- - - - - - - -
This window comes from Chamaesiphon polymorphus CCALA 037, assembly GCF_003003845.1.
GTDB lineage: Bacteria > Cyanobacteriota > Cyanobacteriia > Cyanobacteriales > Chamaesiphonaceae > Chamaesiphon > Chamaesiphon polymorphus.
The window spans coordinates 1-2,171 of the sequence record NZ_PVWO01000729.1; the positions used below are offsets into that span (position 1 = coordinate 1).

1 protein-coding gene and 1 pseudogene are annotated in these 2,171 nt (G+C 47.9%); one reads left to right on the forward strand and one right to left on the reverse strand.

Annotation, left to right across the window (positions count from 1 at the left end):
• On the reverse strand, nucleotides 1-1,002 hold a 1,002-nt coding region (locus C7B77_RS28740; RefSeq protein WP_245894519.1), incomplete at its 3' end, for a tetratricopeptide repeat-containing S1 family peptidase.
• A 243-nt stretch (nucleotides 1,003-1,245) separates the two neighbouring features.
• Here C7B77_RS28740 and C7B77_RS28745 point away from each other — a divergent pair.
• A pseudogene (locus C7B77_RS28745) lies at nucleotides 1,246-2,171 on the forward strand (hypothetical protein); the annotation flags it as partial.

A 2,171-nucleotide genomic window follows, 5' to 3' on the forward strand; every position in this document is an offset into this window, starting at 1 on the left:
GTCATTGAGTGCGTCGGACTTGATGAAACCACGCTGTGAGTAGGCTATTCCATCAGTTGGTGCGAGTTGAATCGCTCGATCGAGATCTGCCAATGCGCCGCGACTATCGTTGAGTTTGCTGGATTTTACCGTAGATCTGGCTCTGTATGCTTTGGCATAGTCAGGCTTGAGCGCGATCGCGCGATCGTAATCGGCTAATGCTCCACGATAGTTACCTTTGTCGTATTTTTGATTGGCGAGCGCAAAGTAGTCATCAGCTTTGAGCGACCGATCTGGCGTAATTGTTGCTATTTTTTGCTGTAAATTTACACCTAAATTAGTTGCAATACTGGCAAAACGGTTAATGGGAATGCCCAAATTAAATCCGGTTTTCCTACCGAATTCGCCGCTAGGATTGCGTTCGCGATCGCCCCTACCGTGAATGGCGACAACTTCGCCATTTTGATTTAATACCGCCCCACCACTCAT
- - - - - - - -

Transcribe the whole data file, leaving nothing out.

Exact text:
This window comes from Chamaesiphon polymorphus CCALA 037, assembly GCF_003003845.1.
GTDB lineage: Bacteria > Cyanobacteriota > Cyanobacteriia > Cyanobacteriales > Chamaesiphonaceae > Chamaesiphon > Chamaesiphon polymorphus.
The window spans coordinates 1-2,171 of the sequence record NZ_PVWO01000729.1; the positions used below are offsets into that span (position 1 = coordinate 1).

1 protein-coding gene and 1 pseudogene are annotated in these 2,171 nt (G+C 47.9%); one reads left to right on the forward strand and one right to left on the reverse strand.

Annotation, left to right across the window (positions count from 1 at the left end):
• On the reverse strand, nucleotides 1-1,002 hold a 1,002-nt coding region (locus C7B77_RS28740; RefSeq protein WP_245894519.1), incomplete at its 3' end, for a tetratricopeptide repeat-containing S1 family peptidase.
• A 243-nt stretch (nucleotides 1,003-1,245) separates the two neighbouring features.
• Here C7B77_RS28740 and C7B77_RS28745 point away from each other — a divergent pair.
• A pseudogene (locus C7B77_RS28745) lies at nucleotides 1,246-2,171 on the forward strand (hypothetical protein); the annotation flags it as partial.

A 2,171-nucleotide genomic window follows, 5' to 3' on the forward strand; every position in this document is an offset into this window, starting at 1 on the left:
GTCATTGAGTGCGTCGGACTTGATGAAACCACGCTGTGAGTAGGCTATTCCATCAGTTGGTGCGAGTTGAATCGCTCGATCGAGATCTGCCAATGCGCCGCGACTATCGTTGAGTTTGCTGGATTTTACCGTAGATCTGGCTCTGTATGCTTTGGCATAGTCAGGCTTGAGCGCGATCGCGCGATCGTAATCGGCTAATGCTCCACGATAGTTACCTTTGTCGTATTTTTGATTGGCGAGCGCAAAGTAGTCATCAGCTTTGAGCGACCGATCTGGCGTAATTGTTGCTATTTTTTGCTGTAAATTTACACCTAAATTAGTTGCAATACTGGCAAAACGGTTAATGGGAATGCCCAAATTAAATCCGGTTTTCCTACCGAATTCGCCGCTAGGATTGCGTTCGCGATCGCCCCTACCGTGAATGGCGACAACTTCGCCATTTTGATTTAATACCGCCCCACCACTCAT